0
$\begingroup$

For a language $L$ over an alphabet $\Sigma$, we say that two words $v,w \in \Sigma^*$ are equivalent, denoted $v\sim w$, if for every word $z \in \Sigma^*$, $vz \in L$ iff $wz \in L$. We define $[w]_L$ to be the equivalence class of $w$ under this relation. The index of $L$ is the number of equivalence classes of strings in $L$.

How can I prove that every regular language has a finite index? can I use the Myhill-Nerode theorem?

I tried to use the fact that if $\delta^*(v) = \delta^*(w)$ then $v \sim w$.

$\endgroup$
  • $\begingroup$ Maybe you can improve the question by adding the definition of index of a regular language? Also, have you attempted to solve the problem? Where are you stuck? $\endgroup$ – Steven Nov 9 '19 at 21:27
  • $\begingroup$ I have uplaoded a picture with improvements $\endgroup$ – Jad K. Haddad Nov 9 '19 at 21:37
  • $\begingroup$ What is $\delta^*$? $\endgroup$ – Yuval Filmus Nov 10 '19 at 8:33
  • $\begingroup$ What is the Myhill-Nerode theorem for you? For me it directly implies that a language is regular iff it has finite index. $\endgroup$ – Yuval Filmus Nov 10 '19 at 8:34
1
$\begingroup$

The Myhill-Nerode theorem suggests that a language $L\subseteq \Sigma^*$ is regular iff $L$ has a finte index, and this clearly implies that a regular language has a finite index. So, let's prove this direction of the Myhill-Nerode theorem directly. Assume that a language $L$ is regular, and let $\mathcal{A} = \langle Q, \Sigma, q_0, \delta, F\rangle$ be a DFA for it.

The idea is to define an equivalence relation, denoted $\sim_{\mathcal{A}}$, over $\Sigma^*$, and then prove that:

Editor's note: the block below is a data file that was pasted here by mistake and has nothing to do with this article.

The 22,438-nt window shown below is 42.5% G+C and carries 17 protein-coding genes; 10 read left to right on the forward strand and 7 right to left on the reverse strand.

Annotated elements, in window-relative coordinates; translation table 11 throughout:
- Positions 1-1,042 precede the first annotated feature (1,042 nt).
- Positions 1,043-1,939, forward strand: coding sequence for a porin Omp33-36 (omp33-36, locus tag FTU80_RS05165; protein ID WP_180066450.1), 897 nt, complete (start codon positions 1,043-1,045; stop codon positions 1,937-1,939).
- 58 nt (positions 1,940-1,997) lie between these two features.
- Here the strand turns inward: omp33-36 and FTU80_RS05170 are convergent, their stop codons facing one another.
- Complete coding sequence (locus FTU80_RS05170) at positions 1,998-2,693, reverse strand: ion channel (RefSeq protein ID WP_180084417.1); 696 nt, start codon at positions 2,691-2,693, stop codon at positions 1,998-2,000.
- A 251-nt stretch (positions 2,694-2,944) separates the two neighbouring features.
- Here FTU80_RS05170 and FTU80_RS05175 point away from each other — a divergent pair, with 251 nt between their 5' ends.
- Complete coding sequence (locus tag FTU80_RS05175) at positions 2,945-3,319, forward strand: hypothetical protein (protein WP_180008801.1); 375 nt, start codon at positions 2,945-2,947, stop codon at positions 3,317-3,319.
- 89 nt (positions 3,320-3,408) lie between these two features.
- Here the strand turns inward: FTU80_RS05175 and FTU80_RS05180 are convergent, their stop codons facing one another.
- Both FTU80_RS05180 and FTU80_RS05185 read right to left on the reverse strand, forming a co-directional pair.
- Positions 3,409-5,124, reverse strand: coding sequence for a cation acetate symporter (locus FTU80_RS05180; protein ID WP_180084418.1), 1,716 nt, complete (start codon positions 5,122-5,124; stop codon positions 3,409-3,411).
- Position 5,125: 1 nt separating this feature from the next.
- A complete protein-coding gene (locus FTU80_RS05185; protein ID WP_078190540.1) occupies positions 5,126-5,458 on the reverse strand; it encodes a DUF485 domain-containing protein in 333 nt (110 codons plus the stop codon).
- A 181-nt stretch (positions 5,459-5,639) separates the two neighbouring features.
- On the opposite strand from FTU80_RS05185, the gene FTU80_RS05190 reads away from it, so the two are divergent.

1. The number of equivalence classes of $\sim_{\mathcal{A}}$ equals $|Q|$.

  2. The Myhill-Nerode equivalence relation w.r.t $L$, which i denote by $\sim_L$, is coarser than the relation $\sim_{\mathcal{A}}$: for every two words $x, y\in \Sigma^*$, if $x\sim_{\mathcal{A}} y$ then $x\sim_L y$.

Note that $2$ implies that the index of $L$ is at most the number of the equivalence classes of $\sim_{\mathcal{A}}$, and thus by $1$ and the fact that $|Q|$ is finite, we get that $L = L(\mathcal{A})$ has a finite index.

To begin with, the transition function $\delta$ which is a funtion from $Q\times\Sigma$ to $Q$ can be generalized to $\delta^*$ inductively to read words as follows. The generalized transition function $\delta^*: Q\times \Sigma^*$ is defined by:

  • $\delta(q, \epsilon) = q$, for every state $q$.
  • and, $\delta(q, u\sigma) = \delta(\delta^*(q, u), \sigma)$ for every word $u$ and letter $\sigma$.

Intuitively, $\delta(q, w)$ is the state that is reached from $q$ upon reading the word $u$.

Now we define the relation $\sim_{\mathcal{A}}$ over $\Sigma^*$. For every two words $x, y \in \Sigma^*$ we say that $x \sim_{\mathcal{A}} y$ iff $\delta^*(q_0, x) = \delta^*(q_0, y)$. In words, $x$ and $y$ are equivalent iff the automaton $\mathcal{A}$ reaches the same states upon reading $x$ and upon reading $y$.

The following lemma can be proved by induction and i leave it to you.

Lemma: $\delta^*(q, u\cdot v) = \delta^*(\delta^*(q, u), v)$, for every state $q$ and words $u$ and $v$.

Let's prove 1 and 2:

  1. Follows immediately by the definition of $\sim_{\mathcal{A}}$. Indeed, every state $q$ of $\mathcal{A}$ defines an equivalence class.

  2. Assume that $x$ and $y$ are such that $x \sim_{\mathcal{A}} y$. By definition we have that $\delta^*(q_0, x) = \delta^*(q_0, y)$. Let $z\in\Sigma^*$ be a word. We need to show that $xz\in L$ iff $yz\in L$: using the above lemma and what we have so far, we get the following:

$$xz \in L$$ $$iff$$

$$\delta^*(q_0, xz) \in F$$ $$iff \ \ (\text{By the lemma})$$

$$\delta^*(\delta^*(q_0, x), z) \in F$$ $$iff \ \ (\text{By the fact that $\delta^*(q_0, x) = \delta^*(q_0, y)$})$$

$$\delta^*(\delta^*(q_0, y), z) \in F$$ $$iff \ \ (\text{By the lemma})$$

$$\delta^*(q_0, yz) \in F$$ $$iff$$

$$yz\in L$$.

thus, $x \sim_L y$ and so we are done.

$\endgroup$

Your Answer

By clicking “Post Your Answer”, you agree to our terms of service, privacy policy and cookie policy

Not the answer you're looking for? Browse other questions tagged or ask your own question.